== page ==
USC upset not so shocking

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They lost to lowly Stanford, then stunk it up in State College. To those who wrote off Oregon State after its 0-2 start this season, I would echo June Cleaver's timeless admonition to Ward: "I think you're being a little rough on the Beaver."

USC will be accused of taking Oregon State lightly. Those accusations will be false. The Trojans will tell you that they prepare for each opponent with the same focus and intensity. It doesn't matter who we're playing, they can be counted on to repeat. We prepare the same way.

I'm sure, in their minds, they do. It is the Davids in these situations -- Oregon State and UCLA two years ago; Stanford last season; the Beavers again last night -- who are transformed, who play over their heads, as if possessed, against Goliath 'SC. The guys in the orange jerseys in Reser Stadium were simply not the same overmatched Beavers who got drilled 45-14 at Penn State on Sept. 6.

Familiarity bred confidence on the part of the home team -- confidence that they could play with the No. 1 team in the nation. Plenty of these guys celebrated on this same field when the Beavers knocked off the No. 3 Trojans, 33-31, in 2006.

On the eve of that game, wideout Sammie Stroughter produced a plastic grocery bag of rocks, which he distributed to the team. Whereas David took five smooth stones from a nearby stream, according to TheBook of Samuel, Stroughter got his from the team chaplain. The idea was to remind the Beavers that the race is not always to the swift, nor the battle to the strong.

Thursday's hero was a 5-foot-7, 181-pound freshman playing in his fourth college game. A year after strutting his stuff for Lamar (Texas) Consolidated High, Jacquizz Rodgers gashed the Trojans for 186 yards and three touchdowns. Most mystifying about The Quizz's buck-eighty-six was that most of those yards came up the gut. The Beavers ran on passing downs, they ran against fronts loaded to stop the run. Gumming up the middle with extra blockers -- one of whom was frequently his older brother James, a receiver who scored the Beavers' other two TDs -- Oregon State left it to Jacquizz to find the creases, the seams, the daylight. In doing so, then woofing with gusto at the Trojan vets on his way back to the huddle, he quickly burrowed under their skin.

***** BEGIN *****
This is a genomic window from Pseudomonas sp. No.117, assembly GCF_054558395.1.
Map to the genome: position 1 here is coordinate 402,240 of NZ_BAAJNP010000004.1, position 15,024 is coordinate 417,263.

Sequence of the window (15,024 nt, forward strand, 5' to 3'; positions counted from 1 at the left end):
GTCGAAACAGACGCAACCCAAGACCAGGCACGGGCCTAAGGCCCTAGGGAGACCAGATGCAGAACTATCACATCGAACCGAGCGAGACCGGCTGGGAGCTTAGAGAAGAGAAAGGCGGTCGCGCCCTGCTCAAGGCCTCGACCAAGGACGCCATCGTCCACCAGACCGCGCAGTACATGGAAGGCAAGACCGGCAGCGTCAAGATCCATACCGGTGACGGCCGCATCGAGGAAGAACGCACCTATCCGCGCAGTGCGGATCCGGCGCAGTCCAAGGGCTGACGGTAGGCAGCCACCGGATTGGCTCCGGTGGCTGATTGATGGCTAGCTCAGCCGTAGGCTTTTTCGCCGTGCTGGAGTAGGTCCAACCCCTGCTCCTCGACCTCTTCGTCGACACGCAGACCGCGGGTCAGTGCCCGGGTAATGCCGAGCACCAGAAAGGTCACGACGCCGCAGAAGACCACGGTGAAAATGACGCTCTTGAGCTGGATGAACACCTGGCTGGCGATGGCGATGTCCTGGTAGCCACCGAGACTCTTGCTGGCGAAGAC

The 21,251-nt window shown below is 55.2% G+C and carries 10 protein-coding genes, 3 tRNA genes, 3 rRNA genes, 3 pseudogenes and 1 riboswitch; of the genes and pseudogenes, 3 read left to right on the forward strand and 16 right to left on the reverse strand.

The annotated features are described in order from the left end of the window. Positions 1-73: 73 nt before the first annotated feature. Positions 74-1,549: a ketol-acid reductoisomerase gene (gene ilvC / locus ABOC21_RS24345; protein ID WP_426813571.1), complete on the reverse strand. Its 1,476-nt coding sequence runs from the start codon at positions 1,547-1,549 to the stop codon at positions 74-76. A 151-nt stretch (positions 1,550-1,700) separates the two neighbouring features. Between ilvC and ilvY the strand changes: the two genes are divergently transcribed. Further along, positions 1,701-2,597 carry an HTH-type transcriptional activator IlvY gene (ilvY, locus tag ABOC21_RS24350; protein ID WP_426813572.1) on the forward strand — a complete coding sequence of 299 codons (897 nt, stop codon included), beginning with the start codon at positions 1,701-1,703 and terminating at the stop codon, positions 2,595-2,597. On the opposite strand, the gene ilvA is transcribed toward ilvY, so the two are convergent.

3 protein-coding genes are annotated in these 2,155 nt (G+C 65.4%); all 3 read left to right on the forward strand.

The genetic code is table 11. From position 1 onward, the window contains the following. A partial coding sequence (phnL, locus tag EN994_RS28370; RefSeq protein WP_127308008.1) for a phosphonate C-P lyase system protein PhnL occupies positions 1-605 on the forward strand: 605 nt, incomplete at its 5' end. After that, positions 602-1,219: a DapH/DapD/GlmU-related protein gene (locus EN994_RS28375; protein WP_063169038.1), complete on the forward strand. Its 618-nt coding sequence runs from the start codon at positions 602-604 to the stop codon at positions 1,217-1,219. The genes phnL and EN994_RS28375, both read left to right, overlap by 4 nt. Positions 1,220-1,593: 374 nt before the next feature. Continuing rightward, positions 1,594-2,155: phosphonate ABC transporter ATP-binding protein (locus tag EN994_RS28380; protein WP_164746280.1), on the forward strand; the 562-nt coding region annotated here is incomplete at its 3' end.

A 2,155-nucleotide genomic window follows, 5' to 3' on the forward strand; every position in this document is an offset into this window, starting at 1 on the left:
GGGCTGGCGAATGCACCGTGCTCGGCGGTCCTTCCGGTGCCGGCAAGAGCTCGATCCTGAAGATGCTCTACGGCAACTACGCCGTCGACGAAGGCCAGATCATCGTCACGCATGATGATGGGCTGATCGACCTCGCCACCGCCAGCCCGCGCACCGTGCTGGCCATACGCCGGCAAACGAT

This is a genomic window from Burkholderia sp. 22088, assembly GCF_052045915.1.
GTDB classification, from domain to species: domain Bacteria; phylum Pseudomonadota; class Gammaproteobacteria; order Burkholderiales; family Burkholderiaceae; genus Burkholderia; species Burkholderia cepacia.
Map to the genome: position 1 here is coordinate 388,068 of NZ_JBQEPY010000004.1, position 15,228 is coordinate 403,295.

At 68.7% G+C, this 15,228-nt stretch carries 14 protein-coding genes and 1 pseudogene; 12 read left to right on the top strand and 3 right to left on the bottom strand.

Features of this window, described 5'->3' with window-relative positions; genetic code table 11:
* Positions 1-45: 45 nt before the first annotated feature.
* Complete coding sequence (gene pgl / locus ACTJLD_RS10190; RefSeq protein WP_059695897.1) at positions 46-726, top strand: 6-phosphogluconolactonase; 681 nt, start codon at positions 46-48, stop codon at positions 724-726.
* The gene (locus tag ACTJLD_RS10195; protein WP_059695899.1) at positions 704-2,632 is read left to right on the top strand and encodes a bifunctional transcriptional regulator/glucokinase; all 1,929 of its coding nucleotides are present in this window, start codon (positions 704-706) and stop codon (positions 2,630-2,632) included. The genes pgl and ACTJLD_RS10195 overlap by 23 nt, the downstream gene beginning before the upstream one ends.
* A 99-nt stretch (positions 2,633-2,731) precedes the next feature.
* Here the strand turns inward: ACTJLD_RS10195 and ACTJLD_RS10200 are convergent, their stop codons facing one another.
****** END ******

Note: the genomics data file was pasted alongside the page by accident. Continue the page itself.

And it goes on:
Yet, in his postgame interview with ESPN's Erin Andrews, the freshman was both gracious and funny. He gave it up to his O-line, then noted that "USC's an aggressive defense. We were hitting some cutback lanes." How had he so often eluded Mili Foala and Rey Maualuga and Brian Cushing and the rest of 'SC's future NFLers? "I'm hiding behind the linemen. I'm a small dude, they couldn't find me."

The Trojans couldn't seem to get off blocks. With starting cornerback Shareece Wright out with a fractured vertabra, backup corner Kevin Thomas muffed an interception in the end zone, deflecting the ball to James Rodgers to give the Beavers a 21-0 halftime lead.

To no one's surprise, 'SC came storming back -- just as they had in this quaint little bowl in '06. The similarities did not stop there. Starring as Chauncy Washington in this sequel, Joe McKnight put the ball on the ground twice. Reprising the role of John David Booty was Mark Sanchez, who appeared to be:

1) A little gimpy. Did he ding his bad knee?

2) Rattled at critical moments. Even before his the game-sealing interception -- returned to the two-yard-line by safety Greg Laybourn -- he was often off-target.

3) Left to find for himself by an offensive line that consistently struggled to protect him.

4) Left hanging out to dry by his receivers, who seemed utterly flummoxed by the Beavers matchup zone defense.

Sanchez will now quietly take his leave from any and all Heisman Watch. He hasn't encountered this kind of adversity this season. It will be interesting to see how he deals with it.

We learned last season that early-season losses need not smother the BCS title game ambitions of powerhouses. But the Trojans should pay dearly for this faceplant, which, in a strange way, was perversely predictable. A couple times a year we are treated to the sight of Pete Carroll, wide-eyed and mystified on the sideline, wondering what happened to all those Parade All-Americas he coached in practice all week.

Always in conference. Always against some unranked underdog for whom familiarity breeds ... confidence.